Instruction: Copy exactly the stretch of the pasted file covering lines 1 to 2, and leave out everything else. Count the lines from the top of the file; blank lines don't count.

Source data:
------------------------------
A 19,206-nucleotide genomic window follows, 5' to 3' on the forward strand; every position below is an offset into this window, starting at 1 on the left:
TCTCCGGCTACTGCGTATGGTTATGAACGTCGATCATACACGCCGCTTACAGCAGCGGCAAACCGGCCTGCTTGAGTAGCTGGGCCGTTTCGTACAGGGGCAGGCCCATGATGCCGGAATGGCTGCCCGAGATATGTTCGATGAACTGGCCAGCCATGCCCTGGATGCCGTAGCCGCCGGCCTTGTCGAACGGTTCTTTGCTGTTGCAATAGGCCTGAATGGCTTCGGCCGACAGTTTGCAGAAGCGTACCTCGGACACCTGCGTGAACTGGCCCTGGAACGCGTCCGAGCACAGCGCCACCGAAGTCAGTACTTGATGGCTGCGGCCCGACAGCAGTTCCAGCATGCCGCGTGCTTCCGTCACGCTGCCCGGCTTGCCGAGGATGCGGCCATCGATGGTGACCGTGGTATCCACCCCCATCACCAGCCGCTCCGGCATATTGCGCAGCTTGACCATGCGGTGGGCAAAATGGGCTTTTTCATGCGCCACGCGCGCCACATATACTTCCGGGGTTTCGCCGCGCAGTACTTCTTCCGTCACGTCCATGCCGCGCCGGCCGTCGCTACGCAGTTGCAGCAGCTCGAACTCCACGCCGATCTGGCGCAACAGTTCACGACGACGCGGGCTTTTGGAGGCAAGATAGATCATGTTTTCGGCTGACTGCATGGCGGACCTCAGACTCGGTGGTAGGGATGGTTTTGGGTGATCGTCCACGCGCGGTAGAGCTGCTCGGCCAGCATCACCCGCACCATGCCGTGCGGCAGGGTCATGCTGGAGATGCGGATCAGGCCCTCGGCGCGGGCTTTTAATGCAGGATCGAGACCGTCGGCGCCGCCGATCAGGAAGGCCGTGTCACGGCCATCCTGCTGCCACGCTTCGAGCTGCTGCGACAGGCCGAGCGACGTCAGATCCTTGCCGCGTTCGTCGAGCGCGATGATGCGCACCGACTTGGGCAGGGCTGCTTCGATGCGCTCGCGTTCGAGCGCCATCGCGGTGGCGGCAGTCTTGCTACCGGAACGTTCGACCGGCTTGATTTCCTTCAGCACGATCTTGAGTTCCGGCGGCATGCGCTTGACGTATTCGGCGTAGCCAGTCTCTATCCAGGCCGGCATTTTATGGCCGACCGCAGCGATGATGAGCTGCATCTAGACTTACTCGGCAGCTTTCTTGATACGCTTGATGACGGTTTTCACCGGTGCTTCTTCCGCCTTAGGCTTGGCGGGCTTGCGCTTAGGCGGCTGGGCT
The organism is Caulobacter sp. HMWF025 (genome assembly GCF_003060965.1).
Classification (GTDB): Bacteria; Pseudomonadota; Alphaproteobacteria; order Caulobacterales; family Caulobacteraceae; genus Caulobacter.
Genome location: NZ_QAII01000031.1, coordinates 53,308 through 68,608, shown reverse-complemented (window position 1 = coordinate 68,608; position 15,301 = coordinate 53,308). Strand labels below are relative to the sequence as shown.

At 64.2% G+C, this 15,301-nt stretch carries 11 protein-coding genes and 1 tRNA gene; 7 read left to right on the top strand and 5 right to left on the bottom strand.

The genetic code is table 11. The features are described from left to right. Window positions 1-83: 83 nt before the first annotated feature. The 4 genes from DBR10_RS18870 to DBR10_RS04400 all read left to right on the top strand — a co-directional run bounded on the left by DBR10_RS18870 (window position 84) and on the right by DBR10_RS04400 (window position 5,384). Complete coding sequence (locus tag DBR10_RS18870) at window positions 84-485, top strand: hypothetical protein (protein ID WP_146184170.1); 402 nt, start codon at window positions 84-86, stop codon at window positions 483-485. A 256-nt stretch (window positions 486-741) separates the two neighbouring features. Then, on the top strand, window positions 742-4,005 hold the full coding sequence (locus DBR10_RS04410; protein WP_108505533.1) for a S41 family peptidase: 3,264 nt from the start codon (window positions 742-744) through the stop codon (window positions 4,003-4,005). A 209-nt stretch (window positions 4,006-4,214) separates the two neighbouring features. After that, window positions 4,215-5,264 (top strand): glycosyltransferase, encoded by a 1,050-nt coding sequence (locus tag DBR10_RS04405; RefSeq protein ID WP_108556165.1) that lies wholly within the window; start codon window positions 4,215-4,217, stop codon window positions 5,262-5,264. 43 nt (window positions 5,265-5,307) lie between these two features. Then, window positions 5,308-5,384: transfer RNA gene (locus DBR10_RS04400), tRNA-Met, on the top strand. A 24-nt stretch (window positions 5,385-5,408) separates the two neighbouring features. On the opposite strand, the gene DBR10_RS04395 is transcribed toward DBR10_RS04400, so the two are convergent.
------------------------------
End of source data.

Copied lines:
A 19,206-nucleotide genomic window follows, 5' to 3' on the forward strand; every position below is an offset into this window, starting at 1 on the left:
TCTCCGGCTACTGCGTATGGTTATGAACGTCGATCATACACGCCGCTTACAGCAGCGGCAAACCGGCCTGCTTGAGTAGCTGGGCCGTTTCGTACAGGGGCAGGCCCATGATGCCGGAATGGCTGCCCGAGATATGTTCGATGAACTGGCCAGCCATGCCCTGGATGCCGTAGCCGCCGGCCTTGTCGAACGGTTCTTTGCTGTTGCAATAGGCCTGAATGGCTTCGGCCGACAGTTTGCAGAAGCGTACCTCGGACACCTGCGTGAACTGGCCCTGGAACGCGTCCGAGCACAGCGCCACCGAAGTCAGTACTTGATGGCTGCGGCCCGACAGCAGTTCCAGCATGCCGCGTGCTTCCGTCACGCTGCCCGGCTTGCCGAGGATGCGGCCATCGATGGTGACCGTGGTATCCACCCCCATCACCAGCCGCTCCGGCATATTGCGCAGCTTGACCATGCGGTGGGCAAAATGGGCTTTTTCATGCGCCACGCGCGCCACATATACTTCCGGGGTTTCGCCGCGCAGTACTTCTTCCGTCACGTCCATGCCGCGCCGGCCGTCGCTACGCAGTTGCAGCAGCTCGAACTCCACGCCGATCTGGCGCAACAGTTCACGACGACGCGGGCTTTTGGAGGCAAGATAGATCATGTTTTCGGCTGACTGCATGGCGGACCTCAGACTCGGTGGTAGGGATGGTTTTGGGTGATCGTCCACGCGCGGTAGAGCTGCTCGGCCAGCATCACCCGCACCATGCCGTGCGGCAGGGTCATGCTGGAGATGCGGATCAGGCCCTCGGCGCGGGCTTTTAATGCAGGATCGAGACCGTCGGCGCCGCCGATCAGGAAGGCCGTGTCACGGCCATCCTGCTGCCACGCTTCGAGCTGCTGCGACAGGCCGAGCGACGTCAGATCCTTGCCGCGTTCGTCGAGCGCGATGATGCGCACCGACTTGGGCAGGGCTGCTTCGATGCGCTCGCGTTCGAGCGCCATCGCGGTGGCGGCAGTCTTGCTACCGGAACGTTCGACCGGCTTGATTTCCTTCAGCACGATCTTGAGTTCCGGCGGCATGCGCTTGACGTATTCGGCGTAGCCAGTCTCTATCCAGGCCGGCATTTTATGGCCGACCGCAGCGATGATGAGCTGCATCTAGACTTACTCGGCAGCTTTCTTGATACGCTTGATGACGGTTTTCACCGGTGCTTCTTCCGCCTTAGGCTTGGCGGGCTTGCGCTTAGGCGGCTGGGCT